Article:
I was so gratified after the last article I wrote about how many people were willing to share their stories about deathbed visions on, Facebook and Twitter. These people who decided to share their stories online are a validation that our loved ones live on. And for each person who shared a story online, there were probably hundreds to thousands who have stories they didn't share.

We must continue to examine the meaning of death because death is central to the meaning of life. If death is an enemy that triumphs over us when our lives end, if death is a horrible trick of nature that defeats us and our health, then our lives are meaningless. But if we understand that we are born, we flourish and when our time comes we die physically but not spiritually, we will live our lives from a meaningful place and live our deaths in a meaningful way.

No one can really claim to understand death, unless they have actually died. We're only observers until our time comes. What I teach about death is what I have learned from it. While my medical training touched on the subject, I learned most of what I know about death from the countless people I have had the privilege of caring for, and sharing with, in these most precious, final moments. What I know for sure is that love is a house that even death cannot knock down.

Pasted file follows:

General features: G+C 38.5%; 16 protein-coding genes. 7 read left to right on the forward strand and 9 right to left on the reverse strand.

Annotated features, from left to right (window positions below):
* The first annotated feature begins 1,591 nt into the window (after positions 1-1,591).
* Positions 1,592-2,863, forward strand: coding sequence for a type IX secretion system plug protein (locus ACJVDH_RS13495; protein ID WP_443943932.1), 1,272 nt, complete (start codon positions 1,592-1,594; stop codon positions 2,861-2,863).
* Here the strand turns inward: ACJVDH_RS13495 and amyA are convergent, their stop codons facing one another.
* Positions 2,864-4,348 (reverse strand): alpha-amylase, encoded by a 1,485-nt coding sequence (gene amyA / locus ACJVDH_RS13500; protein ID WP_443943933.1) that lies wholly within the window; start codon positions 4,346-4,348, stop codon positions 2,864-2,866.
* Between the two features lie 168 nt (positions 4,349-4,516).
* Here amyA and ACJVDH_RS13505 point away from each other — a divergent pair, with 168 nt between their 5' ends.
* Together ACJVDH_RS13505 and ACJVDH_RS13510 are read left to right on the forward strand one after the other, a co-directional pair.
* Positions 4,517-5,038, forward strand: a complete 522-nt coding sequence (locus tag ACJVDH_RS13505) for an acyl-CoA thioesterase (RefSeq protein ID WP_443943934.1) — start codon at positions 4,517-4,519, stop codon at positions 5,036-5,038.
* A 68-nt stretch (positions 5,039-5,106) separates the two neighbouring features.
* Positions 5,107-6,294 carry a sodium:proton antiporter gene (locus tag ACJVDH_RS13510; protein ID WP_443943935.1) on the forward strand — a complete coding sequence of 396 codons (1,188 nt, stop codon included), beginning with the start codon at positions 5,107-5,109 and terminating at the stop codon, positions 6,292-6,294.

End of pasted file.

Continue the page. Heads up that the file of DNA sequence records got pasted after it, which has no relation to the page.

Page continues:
David Kessler is the author of Visions, Trips and Crowded Rooms (May 2010).

Thursday, October 7, 2010

Happy Birthday McKenna

Happy 3rd birthday to my wonderful princess McKenna!! I can't believe she is three years old already. Where does time go?

McKenna will never understand how much she means to me, or how much she saved me. She was the sunshine for me after a long rainstorm. I didn't replace Nevaeh, but McKenna came at a time that showed me that it was possible to love another child, and that life had to go on.

McKenna reminds me so much of my dad. She has this little spirit that is so energetic and bubbly, and she is so funny! She definetly loves to be the center of attention.

I am sad my dad is not here to witness McKenna's birthday, but I know he is here is spirit, and definetly looking down on us.

Monday, October 4, 2010

Random Memory

McKenna is Born

In honor of McKenna's third birthday this week, I had to post this picture. I remember how proud and happy my dad looked when he held McKenna in the hospital for the first time. I think it was especially happy for him, since he was with me the day Nevaeh passed.

I remember my dad was suppose to have a work meeting, but he called and told them he was not going as he had to meet his new granddaughter. My dad was such a great PaPa. Him and McKenna really had a strong bond. I am sad that he is not here this year to see her another year older. I know how much he would be enjoying her right now - and how much she would love him.